We've got a crossover appeal that I don't think any other clothing line
truly has. The reality is that b-boys and graf writers don't just listen
to hip hop and that skaters don't just get into rock...I think part of
our underground appeal stems from the inability to find the entire line
in any one place other than our warehouse. It's not easy to get Tribal
and I think this is what makes it even more desirable. We won't sell into
certain stores and we don't operate with a 'sell, sell' mentality. We
feel like we have a certain responsibility to those that contribute and
represent. They don't want to see their graphics or what they wear in
Target, Millers Outpost or JC Penney's or some other whack store.
So during this past decade, you've probably personally accumulated some
Yup, we have accumulated a substantial collection of
pieces from around the world. We plan on showing at least part of it within
the next couple of years. It consists of canvases, boards, panels, paper,
photos, t-shirts, digital graphics and old cars. We archive everything and
we buy artwork too. We own pieces by Doze, Chaz, Mode 2, Erni, Delta, Cartoon,
Zodak, Daim, Stohead, Daddy Cool, Toast, Giant, Kinsey, Shepherd, Saber, OS
Gemeos and on...
What are some of your favorites?
The collection is a collection of our favorites.
I think it's kind of dope that people on the outside look to you and Carl
as examples. Like, 'If these can achieve something like this, I might
be able to something like that too.' How does that make you feel?
I never really look at it that way, but if people
do then that's cool and I appreciate it as I'm sure Carl does too. But
its true, if we can be successful then so can others. They just need to
find whatever makes them happy and pays the bills. Be original.
I don't measure success with money. Money is cool and you need it to survive
and be comfortable, but I know a lot of people who have a lot of it and
still can't find their happiness. I think to be happy within yourself
is being successful. Having free time, family, friends and being able
to do as you wish is also a part of success.
So its about the family when you're not at Tribal...
I have 3 kids and a great wife. I like to spend time with them, cruise the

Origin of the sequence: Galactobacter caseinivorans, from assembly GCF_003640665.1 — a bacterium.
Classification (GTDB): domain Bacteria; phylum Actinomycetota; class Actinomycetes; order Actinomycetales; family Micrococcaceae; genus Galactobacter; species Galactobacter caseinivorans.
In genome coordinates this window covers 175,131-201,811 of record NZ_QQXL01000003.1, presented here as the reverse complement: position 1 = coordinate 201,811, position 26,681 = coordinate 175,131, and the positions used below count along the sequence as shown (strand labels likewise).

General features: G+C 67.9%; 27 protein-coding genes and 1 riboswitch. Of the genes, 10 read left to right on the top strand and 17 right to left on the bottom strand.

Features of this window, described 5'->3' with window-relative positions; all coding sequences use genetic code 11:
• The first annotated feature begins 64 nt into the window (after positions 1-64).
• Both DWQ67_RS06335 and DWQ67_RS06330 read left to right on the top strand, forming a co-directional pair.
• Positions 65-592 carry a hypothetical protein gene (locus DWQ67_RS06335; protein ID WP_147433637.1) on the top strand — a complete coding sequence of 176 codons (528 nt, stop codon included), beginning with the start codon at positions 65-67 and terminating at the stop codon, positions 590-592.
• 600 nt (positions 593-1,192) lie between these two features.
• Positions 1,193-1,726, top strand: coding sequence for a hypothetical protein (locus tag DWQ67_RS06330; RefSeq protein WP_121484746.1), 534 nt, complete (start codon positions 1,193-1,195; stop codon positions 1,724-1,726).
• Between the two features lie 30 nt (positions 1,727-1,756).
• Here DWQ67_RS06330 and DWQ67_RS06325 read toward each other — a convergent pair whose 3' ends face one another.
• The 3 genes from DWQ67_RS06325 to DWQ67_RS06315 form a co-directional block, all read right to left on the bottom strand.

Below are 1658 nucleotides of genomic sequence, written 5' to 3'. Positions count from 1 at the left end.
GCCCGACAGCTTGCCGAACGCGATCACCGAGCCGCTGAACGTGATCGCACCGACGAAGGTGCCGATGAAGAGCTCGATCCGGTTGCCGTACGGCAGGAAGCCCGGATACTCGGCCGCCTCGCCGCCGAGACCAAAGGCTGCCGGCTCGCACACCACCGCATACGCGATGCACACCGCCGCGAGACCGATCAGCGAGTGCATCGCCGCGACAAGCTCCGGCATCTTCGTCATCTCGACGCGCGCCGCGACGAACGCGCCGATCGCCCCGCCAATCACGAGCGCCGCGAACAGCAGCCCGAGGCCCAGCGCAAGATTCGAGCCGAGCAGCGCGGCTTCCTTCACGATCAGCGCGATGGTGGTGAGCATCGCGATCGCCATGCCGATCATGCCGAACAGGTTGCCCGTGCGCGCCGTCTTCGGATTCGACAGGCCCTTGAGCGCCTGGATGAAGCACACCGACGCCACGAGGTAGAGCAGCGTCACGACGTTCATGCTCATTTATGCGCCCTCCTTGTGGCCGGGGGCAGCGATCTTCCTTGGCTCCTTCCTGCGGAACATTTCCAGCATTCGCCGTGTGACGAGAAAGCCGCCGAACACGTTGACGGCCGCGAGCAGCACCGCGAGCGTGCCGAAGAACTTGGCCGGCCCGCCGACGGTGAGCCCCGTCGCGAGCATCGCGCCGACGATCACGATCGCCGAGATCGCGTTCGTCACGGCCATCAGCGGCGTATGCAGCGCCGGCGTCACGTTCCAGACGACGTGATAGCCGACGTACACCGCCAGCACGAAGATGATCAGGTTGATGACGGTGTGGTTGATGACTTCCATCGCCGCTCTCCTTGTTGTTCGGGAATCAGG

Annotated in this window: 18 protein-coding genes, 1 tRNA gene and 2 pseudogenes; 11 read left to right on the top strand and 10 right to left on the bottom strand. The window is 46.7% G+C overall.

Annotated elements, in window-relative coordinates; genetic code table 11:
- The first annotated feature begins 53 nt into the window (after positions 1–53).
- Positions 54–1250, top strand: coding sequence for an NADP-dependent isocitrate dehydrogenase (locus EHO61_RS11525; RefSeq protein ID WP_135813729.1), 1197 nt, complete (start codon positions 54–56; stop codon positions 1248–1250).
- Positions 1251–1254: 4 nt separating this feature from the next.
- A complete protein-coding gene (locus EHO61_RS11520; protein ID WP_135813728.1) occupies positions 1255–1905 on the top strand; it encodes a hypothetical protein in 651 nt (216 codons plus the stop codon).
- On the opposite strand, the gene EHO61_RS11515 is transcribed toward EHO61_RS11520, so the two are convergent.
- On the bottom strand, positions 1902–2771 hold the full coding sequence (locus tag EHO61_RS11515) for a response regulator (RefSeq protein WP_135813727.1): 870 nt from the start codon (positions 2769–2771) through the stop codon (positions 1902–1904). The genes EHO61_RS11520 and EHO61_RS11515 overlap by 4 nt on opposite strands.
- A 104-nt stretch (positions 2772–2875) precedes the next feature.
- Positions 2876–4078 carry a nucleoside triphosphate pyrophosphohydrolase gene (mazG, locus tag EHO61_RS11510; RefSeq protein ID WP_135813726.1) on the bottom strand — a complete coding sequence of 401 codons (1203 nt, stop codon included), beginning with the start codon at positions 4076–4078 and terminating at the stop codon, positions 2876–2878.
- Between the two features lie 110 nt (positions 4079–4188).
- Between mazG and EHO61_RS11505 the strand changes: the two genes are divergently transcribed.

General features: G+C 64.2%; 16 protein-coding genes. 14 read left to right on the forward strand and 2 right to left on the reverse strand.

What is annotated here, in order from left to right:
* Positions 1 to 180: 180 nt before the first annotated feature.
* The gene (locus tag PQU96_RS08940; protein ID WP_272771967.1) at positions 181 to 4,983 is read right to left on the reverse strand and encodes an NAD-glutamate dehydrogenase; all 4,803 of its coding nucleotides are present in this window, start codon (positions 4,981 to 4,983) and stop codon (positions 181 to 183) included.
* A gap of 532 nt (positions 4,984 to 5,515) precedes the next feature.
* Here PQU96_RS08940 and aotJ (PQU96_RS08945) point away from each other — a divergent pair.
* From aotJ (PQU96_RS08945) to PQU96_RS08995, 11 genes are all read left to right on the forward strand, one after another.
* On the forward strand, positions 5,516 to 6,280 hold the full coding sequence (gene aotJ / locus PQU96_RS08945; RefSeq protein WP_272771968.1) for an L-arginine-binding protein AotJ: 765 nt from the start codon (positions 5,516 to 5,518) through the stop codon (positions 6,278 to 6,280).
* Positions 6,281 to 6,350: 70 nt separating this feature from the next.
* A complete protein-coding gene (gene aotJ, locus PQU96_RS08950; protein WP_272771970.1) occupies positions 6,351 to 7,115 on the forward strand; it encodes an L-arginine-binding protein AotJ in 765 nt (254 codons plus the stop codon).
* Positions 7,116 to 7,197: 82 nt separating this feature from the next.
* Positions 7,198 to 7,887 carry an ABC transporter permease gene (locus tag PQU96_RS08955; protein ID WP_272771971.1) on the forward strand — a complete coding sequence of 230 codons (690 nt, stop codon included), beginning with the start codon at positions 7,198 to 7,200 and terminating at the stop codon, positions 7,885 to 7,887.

59' and just hang out with the family. I work around the house and enjoy being
at home. I love to take naps. Being at Tribal is like my second home, my life
never really gets outside of Tribal, I live it. I'm blessed homie.
Does anything besides the business take up your personal interest? You've
mentioned that you've done a lot of traveling as well as some public speaking...
Yeah, I've traveled quite a bit and I have a few
trips planned as we speak. I've been all over the world. I do public speaking
at some local universities, junior colleges and high schools. I've also
done a few things with native American and Chicano youth organizations.
Do you see yourself running Tribal forever; or do you see yourself getting
into other things like teaching, speaking, whatever...
I think I will be a part of tribal for as long as
Tribal is around and I'm alive. I plan on teaching it to my children.
Hopefully, they will get into it. But yeah, I might like to teach, curate
art shows, direct film or video and travel with my family in the future,
Oh man, that's hard. All I can say is MAD respect
and thanks to all of those who have represented, continue to represent,
contribute and support what we do. Big ups to the homie Duke. Mom, Dad.
As far as the future of Tribal is concerned, I've seen some of the new
stuff you guys have put together and its really tight. Some new styles,
the latest video (dvd), "Beyond the Four," etc. What are your
thoughts behind your new designs as well as the video's release?
All that will speak for itself.
So what direction is Tribal going in from here?
Moving ahead, transcending, evolving...
I'm just happy doing this and I feel fortunate to have
had the opportunity to work with and get to know so many dope people. Like
I said, I'm blessed.
by jesse shamshoian